Ohio Road Safety Violations and Tuck Accident Litigation
The commercial trucking industry in Ohio is subject to state and federal regulations. There are restrictions on driver qualifications, hours of driver service, vehicle inspection and maintenance, load capacity and methods of securement, and other standards to ensure the safety of everyone on the roadways. Commercial truck drivers and trucking companies, however, often fail to comply with such mandates, and place Ohio motorists at risk of accidents and injuries.
The Federal Motor Carrier Safety Administration (FMCSA) sets safety standards for commercial truck drivers in hopes of reducing the number of accidents and injuries involving large trucks.
Joe Lyon is a highly-rated Ohio personal injury attorney, experienced in investigating and settling truck and traffic accident claims nationwide.
Federal Driver Qualifications
Trucking companies are responsible for making sure their drivers are qualified and have a decent driving record. Federal standards for driver qualifications require that in order to operate a commercial vehicle, drivers must fulfill the following:
- Aged 21 or older
- Have the ability to speak enough English to converse, read traffic signs, to respond to official inquiries, and make written entries on reports
- Have adequate experience or training to safely operate their commercial vehicle
- Meet basic physical qualifications to operate a truck
- Have a current, valid commercial driver’s license (CDL) issued only by Ohio or another state
- Is able to provide an employer with a driving record or relevant certificates
- Has successfully completed a driver’s road test and been issued a certificate
Hours of Service & Truck Driver Fatigue
The FMCSA limits the hours a truck driver can operate a vehicle in a day or workweek in order to reduce instances of driver fatigue. Truck drivers are required to maintain logbooks, which should contain an accurate record of on-duty driving time for each 24-hour period. The current rules in Ohio are as follows:
- Commercial drivers may not drive more than 11 hours in a given day, or until they have taken a 10-hour break.
- Drivers are limited to 60 hours of service in 7 consecutive days or 70 hours in 8 consecutive days.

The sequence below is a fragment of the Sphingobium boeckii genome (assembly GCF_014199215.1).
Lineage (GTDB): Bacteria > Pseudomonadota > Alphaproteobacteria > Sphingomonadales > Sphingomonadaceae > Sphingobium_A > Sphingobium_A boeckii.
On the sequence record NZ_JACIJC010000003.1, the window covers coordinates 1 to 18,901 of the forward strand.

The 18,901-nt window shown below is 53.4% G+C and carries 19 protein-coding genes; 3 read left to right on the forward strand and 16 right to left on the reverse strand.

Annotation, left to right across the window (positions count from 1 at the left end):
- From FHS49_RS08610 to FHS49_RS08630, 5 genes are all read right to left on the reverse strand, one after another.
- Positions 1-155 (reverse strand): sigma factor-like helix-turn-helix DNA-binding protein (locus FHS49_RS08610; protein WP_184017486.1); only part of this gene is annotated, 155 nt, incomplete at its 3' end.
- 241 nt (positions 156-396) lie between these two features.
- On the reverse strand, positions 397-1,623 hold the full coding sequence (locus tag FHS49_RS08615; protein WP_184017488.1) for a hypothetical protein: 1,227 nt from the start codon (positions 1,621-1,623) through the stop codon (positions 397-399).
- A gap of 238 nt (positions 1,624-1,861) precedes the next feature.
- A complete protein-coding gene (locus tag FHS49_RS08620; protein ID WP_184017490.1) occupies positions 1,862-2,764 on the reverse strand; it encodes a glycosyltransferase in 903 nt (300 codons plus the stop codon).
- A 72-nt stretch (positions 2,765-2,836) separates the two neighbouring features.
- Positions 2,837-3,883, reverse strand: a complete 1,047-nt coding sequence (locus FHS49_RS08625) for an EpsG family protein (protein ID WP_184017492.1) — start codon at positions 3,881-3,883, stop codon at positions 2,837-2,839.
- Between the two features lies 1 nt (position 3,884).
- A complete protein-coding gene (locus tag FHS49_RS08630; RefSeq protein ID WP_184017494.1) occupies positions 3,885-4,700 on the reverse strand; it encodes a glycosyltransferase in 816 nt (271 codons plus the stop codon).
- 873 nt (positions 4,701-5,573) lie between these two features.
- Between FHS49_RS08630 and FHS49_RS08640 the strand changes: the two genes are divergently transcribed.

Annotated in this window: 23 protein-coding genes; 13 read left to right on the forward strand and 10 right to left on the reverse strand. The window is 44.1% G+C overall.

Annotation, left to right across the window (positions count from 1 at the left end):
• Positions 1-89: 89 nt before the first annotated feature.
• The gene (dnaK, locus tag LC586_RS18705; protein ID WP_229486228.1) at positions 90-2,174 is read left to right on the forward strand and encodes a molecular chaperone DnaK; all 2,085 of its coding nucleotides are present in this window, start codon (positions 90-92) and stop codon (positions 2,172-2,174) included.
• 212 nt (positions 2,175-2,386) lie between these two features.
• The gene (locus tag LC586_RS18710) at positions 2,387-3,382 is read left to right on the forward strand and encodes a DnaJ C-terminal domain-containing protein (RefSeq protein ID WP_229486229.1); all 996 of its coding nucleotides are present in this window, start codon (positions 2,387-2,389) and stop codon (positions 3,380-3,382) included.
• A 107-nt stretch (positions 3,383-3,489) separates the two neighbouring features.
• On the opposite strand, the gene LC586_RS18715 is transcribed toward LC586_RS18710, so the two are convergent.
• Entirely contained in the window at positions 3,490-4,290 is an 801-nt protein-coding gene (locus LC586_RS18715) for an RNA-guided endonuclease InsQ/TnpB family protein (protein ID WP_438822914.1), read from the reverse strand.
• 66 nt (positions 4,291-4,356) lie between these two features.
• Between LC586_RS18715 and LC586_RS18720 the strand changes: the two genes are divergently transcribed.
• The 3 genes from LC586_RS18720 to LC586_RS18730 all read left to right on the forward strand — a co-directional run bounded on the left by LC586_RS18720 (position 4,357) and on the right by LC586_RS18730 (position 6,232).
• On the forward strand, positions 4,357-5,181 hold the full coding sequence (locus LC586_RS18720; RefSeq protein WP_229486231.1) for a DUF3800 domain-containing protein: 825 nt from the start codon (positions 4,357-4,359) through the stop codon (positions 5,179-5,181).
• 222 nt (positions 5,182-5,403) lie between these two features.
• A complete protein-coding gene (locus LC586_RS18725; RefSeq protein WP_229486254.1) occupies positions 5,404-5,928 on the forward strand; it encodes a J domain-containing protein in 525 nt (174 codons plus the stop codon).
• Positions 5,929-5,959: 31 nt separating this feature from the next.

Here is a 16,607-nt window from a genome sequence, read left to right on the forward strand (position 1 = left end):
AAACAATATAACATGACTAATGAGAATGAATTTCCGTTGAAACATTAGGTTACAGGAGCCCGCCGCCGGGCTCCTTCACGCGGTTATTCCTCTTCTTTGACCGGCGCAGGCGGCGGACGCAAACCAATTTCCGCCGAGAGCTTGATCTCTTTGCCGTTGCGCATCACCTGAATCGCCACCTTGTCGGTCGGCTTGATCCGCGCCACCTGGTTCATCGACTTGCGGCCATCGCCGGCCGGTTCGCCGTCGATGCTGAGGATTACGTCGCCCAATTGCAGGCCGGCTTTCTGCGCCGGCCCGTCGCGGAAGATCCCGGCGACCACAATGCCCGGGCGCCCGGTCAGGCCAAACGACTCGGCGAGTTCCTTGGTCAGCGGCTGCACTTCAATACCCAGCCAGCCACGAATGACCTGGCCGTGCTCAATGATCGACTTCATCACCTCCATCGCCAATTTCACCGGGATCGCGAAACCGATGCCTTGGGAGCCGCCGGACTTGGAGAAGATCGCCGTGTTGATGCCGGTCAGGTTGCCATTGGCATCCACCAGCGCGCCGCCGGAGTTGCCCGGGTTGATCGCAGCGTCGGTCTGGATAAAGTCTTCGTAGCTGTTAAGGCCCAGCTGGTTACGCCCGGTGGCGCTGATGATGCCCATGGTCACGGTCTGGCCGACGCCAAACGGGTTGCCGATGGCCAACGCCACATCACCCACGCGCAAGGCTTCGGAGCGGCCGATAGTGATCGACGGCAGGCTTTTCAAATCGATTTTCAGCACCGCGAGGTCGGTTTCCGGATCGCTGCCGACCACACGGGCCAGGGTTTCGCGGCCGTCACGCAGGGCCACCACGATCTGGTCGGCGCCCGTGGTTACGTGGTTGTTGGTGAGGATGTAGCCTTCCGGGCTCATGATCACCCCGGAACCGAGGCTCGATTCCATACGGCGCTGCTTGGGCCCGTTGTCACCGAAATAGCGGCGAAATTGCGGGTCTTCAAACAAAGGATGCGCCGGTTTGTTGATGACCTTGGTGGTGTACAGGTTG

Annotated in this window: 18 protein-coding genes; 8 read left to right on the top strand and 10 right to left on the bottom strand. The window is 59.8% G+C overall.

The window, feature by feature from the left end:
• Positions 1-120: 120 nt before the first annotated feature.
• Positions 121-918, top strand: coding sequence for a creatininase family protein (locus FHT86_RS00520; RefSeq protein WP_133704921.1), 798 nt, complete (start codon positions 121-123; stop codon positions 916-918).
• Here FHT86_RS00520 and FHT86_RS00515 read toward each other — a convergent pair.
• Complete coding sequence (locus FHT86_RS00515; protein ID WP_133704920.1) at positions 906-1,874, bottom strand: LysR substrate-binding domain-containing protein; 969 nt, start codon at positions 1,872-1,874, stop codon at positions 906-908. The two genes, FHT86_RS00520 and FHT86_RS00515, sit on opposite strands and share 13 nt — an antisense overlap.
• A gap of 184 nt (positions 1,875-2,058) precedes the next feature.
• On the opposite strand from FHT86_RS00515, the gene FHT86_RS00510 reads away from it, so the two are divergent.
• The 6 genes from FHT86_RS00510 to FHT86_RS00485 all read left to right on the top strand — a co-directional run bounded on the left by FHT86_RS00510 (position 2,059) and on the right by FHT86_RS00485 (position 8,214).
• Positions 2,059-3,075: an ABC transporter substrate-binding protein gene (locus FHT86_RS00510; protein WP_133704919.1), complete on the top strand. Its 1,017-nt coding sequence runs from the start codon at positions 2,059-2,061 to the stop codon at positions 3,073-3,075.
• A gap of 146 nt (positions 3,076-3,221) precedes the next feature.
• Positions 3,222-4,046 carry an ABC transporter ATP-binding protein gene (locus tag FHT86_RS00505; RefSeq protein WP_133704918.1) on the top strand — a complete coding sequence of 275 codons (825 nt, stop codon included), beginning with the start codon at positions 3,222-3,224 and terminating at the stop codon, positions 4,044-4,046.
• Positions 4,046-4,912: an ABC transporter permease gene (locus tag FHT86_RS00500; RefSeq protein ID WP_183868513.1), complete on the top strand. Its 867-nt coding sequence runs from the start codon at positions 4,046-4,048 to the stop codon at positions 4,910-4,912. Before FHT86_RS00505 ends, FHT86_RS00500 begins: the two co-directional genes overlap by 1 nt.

- Truckers who reach 70 hours of driving within a week can resume after they rest for 34 consecutive hours.
- Drivers must take a 30-minute break during the first eight hours of a shift.
Ohio Road Safety & Trucking Regulations
The state of Ohio sets their own requirements to obtain a commercial driver’s license, and has incorporated almost all of the Federal Motor Carrier regulations into state law. The Ohio Revised Code sets commercial vehicle size and weight limits. The Ohio Public Utilities Commission enforces state and federal safety regulations by conducting roadside inspections. Truckers and transport companies do not always comply with the law, and as a result, thousands of penalties were assessed and billions were paid in fines. It is not uncommon for truck drivers and their employers to violate state and federal regulations. When someone is injured because a truck driver disregarded safety regulations, they can be held accountable.
Truck drivers and trucking companies must properly inspect, repair, and maintain trucks to ensure their vehicles are in safe working condition. Truck drivers must also keep maintenance records. Trucking companies must adequately train their drivers so that they know how to safely maintain, and inspect their vehicles.
If you or a loved one suffered an injury due to a preventable truck accident in Ohio, and have questions about the legal remedies available to improve quality of life and medical care in Ohio, contact The Lyon Firm at (800) 513-2403. You will speak directly with Mr. Lyon, and he will help you answer critical questions regarding Ohio road safety.